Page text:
There are very few, if any, examples of big businesses having that kind of power without getting it from the government. The natural business cycle is such that virtually never does a business accumulate monopolistic power without appealing to organized force to eliminate the competition. Instead, legislators are either manipulated or outright bribed into passing legislation that favors one business over another. Often it is with the best of intentions. Even safety and environmental regulations are often pushed by the industries they are being levied against. Usually, there is some moral or humanitarian motive attached to these new restrictions as a means of gaining support, feeding off of the idea of government as a moral force in order to manipulate the masses into voting against themselves in favor of corporate interest. But here’s the trick: the big guys usually already follow those guidelines, and the startup business has no hope of implementing that kind of infrastructure before they even start production. The manufacturing world is overrun with precisely this style of protectionism. Incidentally this is also one invisible factor that leads to more production overseas, and less domestically. Of course, not all regulation comes from corporate interest or emotional manipulation, but the result is the same nonetheless. We may argue about what level of market distortion we are comfortable with in order to promote the wellbeing of the worker, but we cannot ignore its existence. That is how monopolies happen, and it’s how they stay monopolies.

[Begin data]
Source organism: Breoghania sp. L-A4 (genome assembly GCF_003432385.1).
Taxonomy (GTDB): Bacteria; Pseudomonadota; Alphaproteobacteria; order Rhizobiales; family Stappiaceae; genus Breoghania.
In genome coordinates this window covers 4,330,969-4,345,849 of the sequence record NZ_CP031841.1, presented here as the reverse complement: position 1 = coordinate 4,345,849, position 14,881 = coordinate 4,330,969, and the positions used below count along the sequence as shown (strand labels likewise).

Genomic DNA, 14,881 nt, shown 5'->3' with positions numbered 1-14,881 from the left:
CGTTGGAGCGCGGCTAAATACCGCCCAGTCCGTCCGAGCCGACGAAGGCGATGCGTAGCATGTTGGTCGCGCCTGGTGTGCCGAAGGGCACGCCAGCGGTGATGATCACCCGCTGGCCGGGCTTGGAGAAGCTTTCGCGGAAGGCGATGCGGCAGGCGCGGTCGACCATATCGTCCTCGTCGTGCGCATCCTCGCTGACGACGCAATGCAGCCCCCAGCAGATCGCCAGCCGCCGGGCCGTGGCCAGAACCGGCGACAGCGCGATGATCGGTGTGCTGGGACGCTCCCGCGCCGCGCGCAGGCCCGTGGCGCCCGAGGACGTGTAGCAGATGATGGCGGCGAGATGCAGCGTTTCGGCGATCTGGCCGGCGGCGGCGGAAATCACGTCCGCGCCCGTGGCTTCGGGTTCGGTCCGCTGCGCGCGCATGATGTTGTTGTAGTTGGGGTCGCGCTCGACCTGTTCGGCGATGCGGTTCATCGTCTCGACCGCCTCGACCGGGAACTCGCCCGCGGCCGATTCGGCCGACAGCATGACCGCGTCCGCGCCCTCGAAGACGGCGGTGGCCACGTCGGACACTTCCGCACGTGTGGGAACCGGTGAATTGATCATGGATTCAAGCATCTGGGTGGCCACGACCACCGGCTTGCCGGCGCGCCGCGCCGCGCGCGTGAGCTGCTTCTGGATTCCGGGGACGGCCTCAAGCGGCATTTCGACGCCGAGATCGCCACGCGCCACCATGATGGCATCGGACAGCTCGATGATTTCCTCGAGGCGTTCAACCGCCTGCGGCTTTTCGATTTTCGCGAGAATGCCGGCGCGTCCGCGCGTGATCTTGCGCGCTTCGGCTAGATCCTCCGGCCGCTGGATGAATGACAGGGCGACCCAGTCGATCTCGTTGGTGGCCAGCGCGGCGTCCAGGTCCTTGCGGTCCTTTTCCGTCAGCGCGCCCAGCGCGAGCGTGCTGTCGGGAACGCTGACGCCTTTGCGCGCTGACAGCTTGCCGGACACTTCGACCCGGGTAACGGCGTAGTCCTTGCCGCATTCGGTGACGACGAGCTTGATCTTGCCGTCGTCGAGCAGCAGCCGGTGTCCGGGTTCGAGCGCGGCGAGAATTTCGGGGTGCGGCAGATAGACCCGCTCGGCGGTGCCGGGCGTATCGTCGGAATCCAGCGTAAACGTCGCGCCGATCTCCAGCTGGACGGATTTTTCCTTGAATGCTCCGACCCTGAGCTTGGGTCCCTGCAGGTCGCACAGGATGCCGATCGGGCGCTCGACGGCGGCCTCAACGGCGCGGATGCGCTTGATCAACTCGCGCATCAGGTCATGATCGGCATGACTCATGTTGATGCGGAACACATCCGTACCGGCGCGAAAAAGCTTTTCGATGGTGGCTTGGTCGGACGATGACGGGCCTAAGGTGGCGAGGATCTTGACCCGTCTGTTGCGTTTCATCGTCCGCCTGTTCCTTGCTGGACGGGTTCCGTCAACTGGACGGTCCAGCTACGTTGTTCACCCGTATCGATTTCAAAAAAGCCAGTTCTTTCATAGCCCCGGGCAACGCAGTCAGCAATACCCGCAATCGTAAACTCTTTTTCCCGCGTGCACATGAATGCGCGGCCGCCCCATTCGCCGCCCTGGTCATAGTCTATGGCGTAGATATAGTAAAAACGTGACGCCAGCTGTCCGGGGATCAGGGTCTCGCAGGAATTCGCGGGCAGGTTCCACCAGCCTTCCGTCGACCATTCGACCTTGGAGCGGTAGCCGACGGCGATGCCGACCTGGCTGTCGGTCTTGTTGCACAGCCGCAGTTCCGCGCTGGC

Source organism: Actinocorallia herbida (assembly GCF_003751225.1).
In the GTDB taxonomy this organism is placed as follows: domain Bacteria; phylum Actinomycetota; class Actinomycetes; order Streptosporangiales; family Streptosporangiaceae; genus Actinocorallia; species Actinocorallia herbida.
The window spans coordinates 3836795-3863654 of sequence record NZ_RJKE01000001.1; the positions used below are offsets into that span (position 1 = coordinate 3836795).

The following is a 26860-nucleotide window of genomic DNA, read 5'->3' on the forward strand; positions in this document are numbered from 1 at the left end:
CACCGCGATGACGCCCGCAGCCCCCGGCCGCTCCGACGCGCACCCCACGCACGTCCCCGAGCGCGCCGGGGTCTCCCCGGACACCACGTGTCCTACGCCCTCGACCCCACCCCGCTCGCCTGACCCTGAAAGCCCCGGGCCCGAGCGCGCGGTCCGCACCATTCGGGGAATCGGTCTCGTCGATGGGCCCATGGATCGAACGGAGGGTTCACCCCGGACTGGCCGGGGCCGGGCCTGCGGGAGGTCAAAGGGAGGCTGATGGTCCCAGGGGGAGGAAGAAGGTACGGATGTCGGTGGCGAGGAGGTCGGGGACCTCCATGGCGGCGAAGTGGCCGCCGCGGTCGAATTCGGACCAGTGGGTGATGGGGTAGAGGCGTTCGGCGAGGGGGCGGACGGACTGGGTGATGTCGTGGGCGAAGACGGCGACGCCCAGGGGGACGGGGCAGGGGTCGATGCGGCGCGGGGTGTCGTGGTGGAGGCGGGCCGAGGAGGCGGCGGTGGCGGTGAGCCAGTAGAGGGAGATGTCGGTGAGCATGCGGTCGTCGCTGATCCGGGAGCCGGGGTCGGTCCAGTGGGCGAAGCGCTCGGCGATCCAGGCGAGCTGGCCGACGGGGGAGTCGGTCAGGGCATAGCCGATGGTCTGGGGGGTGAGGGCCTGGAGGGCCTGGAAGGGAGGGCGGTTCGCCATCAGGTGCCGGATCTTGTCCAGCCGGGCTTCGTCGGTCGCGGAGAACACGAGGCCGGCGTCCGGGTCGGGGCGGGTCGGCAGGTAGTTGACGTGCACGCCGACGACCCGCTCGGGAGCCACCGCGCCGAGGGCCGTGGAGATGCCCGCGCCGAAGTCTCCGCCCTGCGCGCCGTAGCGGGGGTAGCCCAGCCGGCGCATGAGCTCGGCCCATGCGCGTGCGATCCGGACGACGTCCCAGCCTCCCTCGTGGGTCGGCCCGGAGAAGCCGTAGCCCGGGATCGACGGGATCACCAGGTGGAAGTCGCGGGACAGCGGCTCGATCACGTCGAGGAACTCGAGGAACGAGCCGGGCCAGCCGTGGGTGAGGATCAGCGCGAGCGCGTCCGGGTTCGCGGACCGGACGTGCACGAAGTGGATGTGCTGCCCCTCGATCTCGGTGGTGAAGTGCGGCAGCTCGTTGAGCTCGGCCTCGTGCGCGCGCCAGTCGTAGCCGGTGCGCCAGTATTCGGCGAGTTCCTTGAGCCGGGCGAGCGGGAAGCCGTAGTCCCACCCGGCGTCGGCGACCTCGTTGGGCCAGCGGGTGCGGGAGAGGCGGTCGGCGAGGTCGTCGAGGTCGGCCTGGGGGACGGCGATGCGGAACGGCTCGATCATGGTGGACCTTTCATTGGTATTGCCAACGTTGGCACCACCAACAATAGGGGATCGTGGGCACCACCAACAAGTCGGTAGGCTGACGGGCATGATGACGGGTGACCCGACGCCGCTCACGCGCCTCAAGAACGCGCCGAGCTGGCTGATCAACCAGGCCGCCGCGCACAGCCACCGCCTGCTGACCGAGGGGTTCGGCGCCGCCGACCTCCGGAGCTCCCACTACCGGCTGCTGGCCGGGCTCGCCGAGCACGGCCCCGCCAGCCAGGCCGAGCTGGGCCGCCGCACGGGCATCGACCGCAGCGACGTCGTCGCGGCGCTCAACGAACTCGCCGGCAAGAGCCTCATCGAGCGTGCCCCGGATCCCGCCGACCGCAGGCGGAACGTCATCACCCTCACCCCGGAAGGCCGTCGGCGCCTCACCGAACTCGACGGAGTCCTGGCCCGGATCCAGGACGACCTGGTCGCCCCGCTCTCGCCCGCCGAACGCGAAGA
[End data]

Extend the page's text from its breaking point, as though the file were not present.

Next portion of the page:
Video: “IDENTIFYING A MONOPOLY: IT’S MORE THAN JUST MARKET SHARE.”

https://www.policyed.org/intellections/identifying-monopoly-its-more-just-market-share/video
(Once again, just a brief introduction to the topic.)

When we say markets are self regulating, we don’t mean that abuse cannot happen. What we mean is that in a free market those who do abuse people are not protected from the consequences of that abuse. As long as there is a law or regulation, there will be someone with deep pockets and great lawyers looking for ways to exploit it or modify it to their advantage. There will always be a politician to bribe who can find ways to prevent a corporation’s competition from ever existing. Without organized force to hide behind, having piles of cash can’t make people buy your product, or use your service. It can’t prevent someone else from starting their own business to do it better.

By putting the economy in the hands of government, we are not preventing people from being exploited. We are ensuring it. That is why communist and socialist countries always develop a wealthy ruling class, and the rest of their citizens suffer. We don’t have to debate that fact. It is what has historically happened every single time.

The interventionists are half right though… free markets don’t make people more moral, and they don’t keep rich people from being assholes. But neither does government. It just gives them hired guns (law is force imposed at the point of a gun), and the power and authority to use them. Only with the backing of the law also comes the assumption that their actions are somehow right or just simply because they are executed through the mechanism of the law.